By Tony Capaccio
The reliability of the Navy’s first three Littoral Combat Ships “has been degraded by frequent critical system failures” in early operations, the Pentagon’s chief weapons tester said.
Testing in fiscal 2013 and analysis of data from fiscal 2012 “continued to identify deficiencies in the LCS” and “essential mission systems,” such as mine-hunting equipment, Michael Gilmore, the Defense Department’s director of operational testing, said in a section of his annual report obtained by Bloomberg News.
The report documents challenges the Navy is facing in producing the vessels, designed to operate in shallow coastal waters, and in defending its plans for the troubled ship after a Jan. 6 Pentagon directive to reduce the number of ships it purchases by 20 to 32.
The initial plan to build 52 ships by 2026, in two versions made by Lockheed Martin Corp. (LMT) and Austal Ltd. (ASB), has drawn a growing list of questions about the vessels’ manning, mission, firepower, defenses and survivability as costs have soared amid Pentagon budget cuts. The total cost to develop and build the ships is currently projected at $32 billion.
The directive to scrap 20 of the planned ships came in one sentence of a memo to the Navy from Acting Deputy Defense Secretary Christine Fox, according to defense officials who asked not to be identified before a public announcement. Fox also raised the possibility of building a replacement vessel, one of the officials said.
The preliminary order by Fox could be overturned or modified before the Pentagon completes its next five-year plan in conjunction with its budget proposal for fiscal 2015, the officials said.
Representative Randy Forbes, a Virginia Republican who heads the House Armed Services Committee’s seapower panel, today issued a statement of support for the vessel.
“Although this platform has had its share of development difficulties, I believe it has a necessary role to play in the future fleet, and I look forward to reviewing the Navy’s 30-Year Shipbuilding Plan over the coming year to ensure the plan adequately supports the entirety of shipbuilding requirements,” he said.
Gilmore’s report, which is due to be made public this month, cites failures of the USS Freedom during testing and a nine-month deployment to Singapore. The ship, built by Bethesda, Maryland-based Lockheed, had troubles with its diesel-powered generators, air compressors and propulsion system.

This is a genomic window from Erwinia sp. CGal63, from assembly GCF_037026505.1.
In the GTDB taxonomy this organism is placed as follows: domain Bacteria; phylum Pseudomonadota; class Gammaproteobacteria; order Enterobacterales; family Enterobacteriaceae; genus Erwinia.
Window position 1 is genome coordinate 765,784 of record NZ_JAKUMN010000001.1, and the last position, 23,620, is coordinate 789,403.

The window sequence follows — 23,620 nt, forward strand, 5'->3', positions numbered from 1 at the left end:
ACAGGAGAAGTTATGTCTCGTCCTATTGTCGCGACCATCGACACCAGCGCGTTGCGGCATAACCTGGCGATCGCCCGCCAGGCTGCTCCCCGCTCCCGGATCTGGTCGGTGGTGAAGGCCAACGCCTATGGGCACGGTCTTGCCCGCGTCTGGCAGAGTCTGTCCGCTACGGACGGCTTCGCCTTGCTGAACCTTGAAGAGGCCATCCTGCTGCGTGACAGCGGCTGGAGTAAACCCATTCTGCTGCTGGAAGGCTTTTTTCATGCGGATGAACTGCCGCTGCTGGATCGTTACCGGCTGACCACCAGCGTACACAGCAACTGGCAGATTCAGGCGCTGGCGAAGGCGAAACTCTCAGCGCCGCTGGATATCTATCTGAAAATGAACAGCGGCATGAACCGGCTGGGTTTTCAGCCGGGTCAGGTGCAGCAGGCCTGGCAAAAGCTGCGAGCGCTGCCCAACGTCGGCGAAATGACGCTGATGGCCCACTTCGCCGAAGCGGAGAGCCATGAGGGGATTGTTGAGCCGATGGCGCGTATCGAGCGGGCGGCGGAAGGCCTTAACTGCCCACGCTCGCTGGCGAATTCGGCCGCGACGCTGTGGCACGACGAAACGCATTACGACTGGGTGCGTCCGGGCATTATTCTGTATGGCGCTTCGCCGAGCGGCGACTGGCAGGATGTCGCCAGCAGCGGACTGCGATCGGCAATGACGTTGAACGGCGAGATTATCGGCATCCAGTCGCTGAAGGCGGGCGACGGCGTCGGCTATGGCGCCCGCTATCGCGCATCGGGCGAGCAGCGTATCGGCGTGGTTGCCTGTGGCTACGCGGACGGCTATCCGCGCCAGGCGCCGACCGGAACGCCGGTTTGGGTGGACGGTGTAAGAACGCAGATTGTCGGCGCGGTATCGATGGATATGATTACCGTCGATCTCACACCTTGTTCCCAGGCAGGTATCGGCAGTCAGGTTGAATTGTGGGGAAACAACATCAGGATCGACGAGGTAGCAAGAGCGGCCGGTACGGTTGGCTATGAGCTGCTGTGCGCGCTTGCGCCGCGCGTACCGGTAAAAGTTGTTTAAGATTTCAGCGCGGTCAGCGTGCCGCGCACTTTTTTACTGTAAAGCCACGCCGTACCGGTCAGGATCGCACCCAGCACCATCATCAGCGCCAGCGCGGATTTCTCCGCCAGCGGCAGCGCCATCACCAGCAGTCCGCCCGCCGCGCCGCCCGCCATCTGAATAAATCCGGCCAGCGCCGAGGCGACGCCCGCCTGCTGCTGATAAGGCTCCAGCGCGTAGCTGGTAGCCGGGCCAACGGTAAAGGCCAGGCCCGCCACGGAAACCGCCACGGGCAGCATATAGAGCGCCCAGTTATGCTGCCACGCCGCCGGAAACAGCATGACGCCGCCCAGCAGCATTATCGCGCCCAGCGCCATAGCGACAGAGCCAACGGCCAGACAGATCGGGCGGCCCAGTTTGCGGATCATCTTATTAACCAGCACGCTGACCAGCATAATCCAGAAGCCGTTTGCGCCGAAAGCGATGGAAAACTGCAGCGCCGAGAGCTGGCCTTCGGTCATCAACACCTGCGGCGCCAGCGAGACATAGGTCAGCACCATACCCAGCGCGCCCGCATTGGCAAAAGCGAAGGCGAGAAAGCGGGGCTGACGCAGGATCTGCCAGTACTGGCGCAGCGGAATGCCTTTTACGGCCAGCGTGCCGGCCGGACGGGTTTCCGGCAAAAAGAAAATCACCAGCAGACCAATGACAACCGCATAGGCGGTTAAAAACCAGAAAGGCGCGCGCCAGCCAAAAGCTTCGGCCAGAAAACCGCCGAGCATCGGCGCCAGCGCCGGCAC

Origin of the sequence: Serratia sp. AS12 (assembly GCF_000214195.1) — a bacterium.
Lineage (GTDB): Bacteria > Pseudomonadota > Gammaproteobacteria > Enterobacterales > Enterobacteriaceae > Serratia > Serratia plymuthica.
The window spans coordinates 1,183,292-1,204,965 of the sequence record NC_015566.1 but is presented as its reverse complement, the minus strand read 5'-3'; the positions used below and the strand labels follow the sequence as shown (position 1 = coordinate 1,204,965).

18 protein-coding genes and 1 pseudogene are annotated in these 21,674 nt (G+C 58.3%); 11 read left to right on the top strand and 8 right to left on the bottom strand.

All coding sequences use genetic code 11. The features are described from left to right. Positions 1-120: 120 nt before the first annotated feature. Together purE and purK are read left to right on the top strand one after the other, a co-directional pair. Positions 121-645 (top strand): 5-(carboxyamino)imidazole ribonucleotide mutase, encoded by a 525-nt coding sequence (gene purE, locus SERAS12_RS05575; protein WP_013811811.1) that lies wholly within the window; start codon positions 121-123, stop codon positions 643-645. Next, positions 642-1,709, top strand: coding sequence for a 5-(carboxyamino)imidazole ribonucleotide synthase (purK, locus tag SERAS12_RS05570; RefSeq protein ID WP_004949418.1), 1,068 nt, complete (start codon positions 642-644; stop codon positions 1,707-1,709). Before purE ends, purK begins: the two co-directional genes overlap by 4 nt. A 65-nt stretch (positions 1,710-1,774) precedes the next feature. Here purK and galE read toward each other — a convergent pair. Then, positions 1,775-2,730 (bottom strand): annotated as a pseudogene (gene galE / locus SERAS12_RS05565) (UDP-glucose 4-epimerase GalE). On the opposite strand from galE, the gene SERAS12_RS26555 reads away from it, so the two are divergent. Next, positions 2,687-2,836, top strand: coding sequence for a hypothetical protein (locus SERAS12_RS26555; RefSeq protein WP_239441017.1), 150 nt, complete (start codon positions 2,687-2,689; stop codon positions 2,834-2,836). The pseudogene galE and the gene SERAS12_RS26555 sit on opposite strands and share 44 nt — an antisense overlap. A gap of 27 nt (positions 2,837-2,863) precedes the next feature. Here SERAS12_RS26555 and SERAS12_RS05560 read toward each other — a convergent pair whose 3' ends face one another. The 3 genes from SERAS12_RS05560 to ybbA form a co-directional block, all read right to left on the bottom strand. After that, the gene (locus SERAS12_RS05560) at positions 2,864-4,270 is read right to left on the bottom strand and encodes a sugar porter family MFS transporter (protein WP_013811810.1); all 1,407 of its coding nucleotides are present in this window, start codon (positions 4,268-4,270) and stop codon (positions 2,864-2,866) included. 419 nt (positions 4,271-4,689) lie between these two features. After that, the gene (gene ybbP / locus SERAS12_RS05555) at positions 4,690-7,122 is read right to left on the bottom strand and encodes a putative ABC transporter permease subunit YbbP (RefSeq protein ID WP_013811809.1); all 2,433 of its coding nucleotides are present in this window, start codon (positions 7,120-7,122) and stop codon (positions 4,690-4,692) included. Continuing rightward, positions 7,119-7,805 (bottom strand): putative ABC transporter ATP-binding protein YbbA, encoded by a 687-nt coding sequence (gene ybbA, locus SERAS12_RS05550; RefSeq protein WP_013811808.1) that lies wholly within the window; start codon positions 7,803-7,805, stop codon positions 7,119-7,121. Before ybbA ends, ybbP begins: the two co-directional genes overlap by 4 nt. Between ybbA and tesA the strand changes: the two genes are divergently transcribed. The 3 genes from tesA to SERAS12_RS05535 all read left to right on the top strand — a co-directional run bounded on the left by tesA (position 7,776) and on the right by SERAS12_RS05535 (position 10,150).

Similarly, the “operational reliability” of the USS Independence, made by Henderson, Australia-based Austal, “has been degraded by equipment failures, including problems with operator consoles, power generation equipment, components of the Total Ship Computing” system, “internal networks, propulsion drive-train components, communications systems and mission package support systems,” Gilmore wrote.
Lieutenant Caroline Hutcheson, a Navy spokeswoman, said the service is “is confident” that Gilmore’s report, “when released, will outline areas the LCS program needs to continue to develop, as well as account for the progress being made as the program and mission modules continue on course from research and development.”
“We routinely work with the operational test community to ensure the LCS program is fully evaluated and validated in an operationally realistic environment,” she said in a interview. “And because of the close coordination and information sharing between Navy and DoD, we don’t expect any issues to be raised that we haven’t been collaborating on.”
Lockheed is building a version of the ship with a traditional steel hull, while Austal is producing an aluminum trimaran, or three-hulled vessel.
The ship is designed to use “mission modules,” equipment that can be swapped out for missions from waging surface warfare to finding and destroying mines. Northrop Grumman Corp. (NOC), based in Falls Church, Virginia, is the prime contractor for the modules.
Gilmore’s report raises questions about the anti-mine module, which includes sonar, unmanned underwater drones and helicopter-borne laser-based detection sensors.
Its performance “has been degraded by immature mission systems, low sensor detection performance in some operational conditions, high false-alarm rates, unproven tactics and low operator proficiency,” he wrote in the report.
Hutcheson, the Navy spokeswoman, said “the mine countermeasure mission package modules have seen significant improvements and are on track for” their initial realistic combat tests in fiscal 2015.
By the end of fiscal 2015, the Navy had planned to purchase the first 24 of the ships. Funding for the next installment of 28 was to commence in the fiscal 2016 budget, according to Navy budget documents.
The budget documents indicate that the Navy planned to buy four vessels in 2015, and then two each year in 2016, 2017, and 2018. The remaining vessels that would be cut if Fox’s guidance prevails wouldn’t be built until after 2019.
The Government Accountability Office, the investigative arm of Congress, advised the Navy last year to slow construction of the Littoral Combat Ship to allow for further testing. As recently as July, the Navy rejected that recommendation, saying it could resolve any testing issues while construction proceeded on schedule.
“We realize that these may be some rough waters,” Rear Admiral Thomas Rowden, the Navy’s director of surface warfare, said during a July 23 conference call with reporters. “I’m confident we’ll be able to address these issues and get this significant capability to the fleet.”